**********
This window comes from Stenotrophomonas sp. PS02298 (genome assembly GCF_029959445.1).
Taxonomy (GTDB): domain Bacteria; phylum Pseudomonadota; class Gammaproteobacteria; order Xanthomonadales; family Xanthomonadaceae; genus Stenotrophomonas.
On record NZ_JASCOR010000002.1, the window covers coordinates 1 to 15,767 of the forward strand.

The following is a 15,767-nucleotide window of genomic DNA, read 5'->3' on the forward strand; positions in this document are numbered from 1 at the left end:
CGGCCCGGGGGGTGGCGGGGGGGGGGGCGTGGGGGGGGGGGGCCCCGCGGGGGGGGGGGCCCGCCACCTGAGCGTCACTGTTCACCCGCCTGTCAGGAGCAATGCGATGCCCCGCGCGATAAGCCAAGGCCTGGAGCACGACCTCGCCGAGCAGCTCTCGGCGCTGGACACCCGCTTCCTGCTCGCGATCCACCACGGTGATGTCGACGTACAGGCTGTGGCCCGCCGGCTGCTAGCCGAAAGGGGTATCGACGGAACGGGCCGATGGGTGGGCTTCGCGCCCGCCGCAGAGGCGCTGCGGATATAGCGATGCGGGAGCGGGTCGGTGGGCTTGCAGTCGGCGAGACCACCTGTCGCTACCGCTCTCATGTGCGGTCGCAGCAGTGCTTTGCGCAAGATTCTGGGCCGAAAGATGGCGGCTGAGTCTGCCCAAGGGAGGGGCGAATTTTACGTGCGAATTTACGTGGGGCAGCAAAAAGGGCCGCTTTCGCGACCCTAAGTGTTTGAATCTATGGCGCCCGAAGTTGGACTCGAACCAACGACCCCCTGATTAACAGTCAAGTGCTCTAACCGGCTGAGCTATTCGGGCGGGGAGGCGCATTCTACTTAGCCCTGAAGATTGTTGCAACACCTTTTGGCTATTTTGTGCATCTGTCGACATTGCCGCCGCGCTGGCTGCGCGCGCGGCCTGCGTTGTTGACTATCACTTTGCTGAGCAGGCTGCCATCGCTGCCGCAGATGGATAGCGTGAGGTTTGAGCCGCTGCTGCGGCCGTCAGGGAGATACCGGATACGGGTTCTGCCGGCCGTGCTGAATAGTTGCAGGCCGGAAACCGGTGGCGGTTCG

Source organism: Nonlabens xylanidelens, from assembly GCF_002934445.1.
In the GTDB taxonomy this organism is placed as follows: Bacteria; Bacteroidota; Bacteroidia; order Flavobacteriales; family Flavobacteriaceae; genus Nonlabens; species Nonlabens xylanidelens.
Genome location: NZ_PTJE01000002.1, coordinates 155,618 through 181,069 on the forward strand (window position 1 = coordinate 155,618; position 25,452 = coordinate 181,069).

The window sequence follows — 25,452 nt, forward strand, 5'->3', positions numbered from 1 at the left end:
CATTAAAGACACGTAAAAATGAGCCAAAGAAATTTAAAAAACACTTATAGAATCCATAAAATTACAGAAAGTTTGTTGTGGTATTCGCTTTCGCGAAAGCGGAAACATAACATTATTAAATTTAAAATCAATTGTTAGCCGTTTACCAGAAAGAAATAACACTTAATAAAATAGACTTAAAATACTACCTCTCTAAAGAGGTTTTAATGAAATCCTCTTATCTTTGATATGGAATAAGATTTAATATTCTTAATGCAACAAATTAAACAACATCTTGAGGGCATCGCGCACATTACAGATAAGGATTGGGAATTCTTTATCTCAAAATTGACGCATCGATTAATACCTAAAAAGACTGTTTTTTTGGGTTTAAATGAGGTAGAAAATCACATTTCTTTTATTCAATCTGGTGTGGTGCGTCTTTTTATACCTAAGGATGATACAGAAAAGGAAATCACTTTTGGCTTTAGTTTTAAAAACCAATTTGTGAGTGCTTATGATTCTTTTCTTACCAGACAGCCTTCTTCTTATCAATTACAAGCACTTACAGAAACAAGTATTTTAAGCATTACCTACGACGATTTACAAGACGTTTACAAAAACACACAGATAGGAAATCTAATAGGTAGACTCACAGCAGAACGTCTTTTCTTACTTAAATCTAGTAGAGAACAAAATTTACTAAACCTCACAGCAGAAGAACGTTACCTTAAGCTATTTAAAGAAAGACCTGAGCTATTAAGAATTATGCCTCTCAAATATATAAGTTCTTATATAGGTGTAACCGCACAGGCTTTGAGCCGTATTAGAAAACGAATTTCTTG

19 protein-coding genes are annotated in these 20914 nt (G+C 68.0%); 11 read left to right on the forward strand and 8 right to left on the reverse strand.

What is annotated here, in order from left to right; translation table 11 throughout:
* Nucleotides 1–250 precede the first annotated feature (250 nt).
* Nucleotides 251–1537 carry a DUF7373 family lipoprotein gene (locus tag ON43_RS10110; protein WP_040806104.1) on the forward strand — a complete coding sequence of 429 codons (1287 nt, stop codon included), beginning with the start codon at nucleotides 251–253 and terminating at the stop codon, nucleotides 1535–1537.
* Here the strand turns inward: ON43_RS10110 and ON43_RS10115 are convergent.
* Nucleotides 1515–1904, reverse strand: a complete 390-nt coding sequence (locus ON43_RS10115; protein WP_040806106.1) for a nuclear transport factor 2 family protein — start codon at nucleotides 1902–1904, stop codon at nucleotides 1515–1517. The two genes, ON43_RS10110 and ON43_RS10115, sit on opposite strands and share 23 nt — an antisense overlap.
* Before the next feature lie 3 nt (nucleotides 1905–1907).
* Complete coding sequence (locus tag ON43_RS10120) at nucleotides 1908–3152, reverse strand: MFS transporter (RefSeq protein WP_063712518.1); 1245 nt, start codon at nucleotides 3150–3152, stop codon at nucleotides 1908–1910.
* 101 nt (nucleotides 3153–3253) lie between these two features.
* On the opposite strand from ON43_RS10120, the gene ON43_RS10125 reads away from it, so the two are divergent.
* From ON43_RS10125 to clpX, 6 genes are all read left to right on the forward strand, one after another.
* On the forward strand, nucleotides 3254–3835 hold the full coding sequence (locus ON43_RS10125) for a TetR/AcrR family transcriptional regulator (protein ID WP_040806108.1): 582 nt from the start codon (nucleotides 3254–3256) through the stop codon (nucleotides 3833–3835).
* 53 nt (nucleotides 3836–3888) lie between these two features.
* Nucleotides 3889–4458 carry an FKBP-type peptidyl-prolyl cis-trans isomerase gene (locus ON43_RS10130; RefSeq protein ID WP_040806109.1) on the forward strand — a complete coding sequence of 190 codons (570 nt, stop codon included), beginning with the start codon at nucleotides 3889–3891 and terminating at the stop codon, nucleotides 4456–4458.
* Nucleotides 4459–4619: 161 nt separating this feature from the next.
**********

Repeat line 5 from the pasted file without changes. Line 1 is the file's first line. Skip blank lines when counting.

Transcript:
CGGCCCGGGGGGTGGCGGGGGGGGGGGCGTGGGGGGGGGGGGCCCCGCGGGGGGGGGGGCCCGCCACCTGAGCGTCACTGTTCACCCGCCTGTCAGGAGCAATGCGATGCCCCGCGCGATAAGCCAAGGCCTGGAGCACGACCTCGCCGAGCAGCTCTCGGCGCTGGACACCCGCTTCCTGCTCGCGATCCACCACGGTGATGTCGACGTACAGGCTGTGGCCCGCCGGCTGCTAGCCGAAAGGGGTATCGACGGAACGGGCCGATGGGTGGGCTTCGCGCCCGCCGCAGAGGCGCTGCGGATATAGCGATGCGGGAGCGGGTCGGTGGGCTTGCAGTCGGCGAGACCACCTGTCGCTACCGCTCTCATGTGCGGTCGCAGCAGTGCTTTGCGCAAGATTCTGGGCCGAAAGATGGCGGCTGAGTCTGCCCAAGGGAGGGGCGAATTTTACGTGCGAATTTACGTGGGGCAGCAAAAAGGGCCGCTTTCGCGACCCTAAGTGTTTGAATCTATGGCGCCCGAAGTTGGACTCGAACCAACGACCCCCTGATTAACAGTCAAGTGCTCTAACCGGCTGAGCTATTCGGGCGGGGAGGCGCATTCTACTTAGCCCTGAAGATTGTTGCAACACCTTTTGGCTATTTTGTGCATCTGTCGACATTGCCGCCGCGCTGGCTGCGCGCGCGGCCTGCGTTGTTGACTATCACTTTGCTGAGCAGGCTGCCATCGCTGCCGCAGATGGATAGCGTGAGGTTTGAGCCGCTGCTGCGGCCGTCAGGGAGATACCGGATACGGGTTCTGCCGGCCGTGCTGAATAGTTGCAGGCCGGAAACCGGTGGCGGTTCG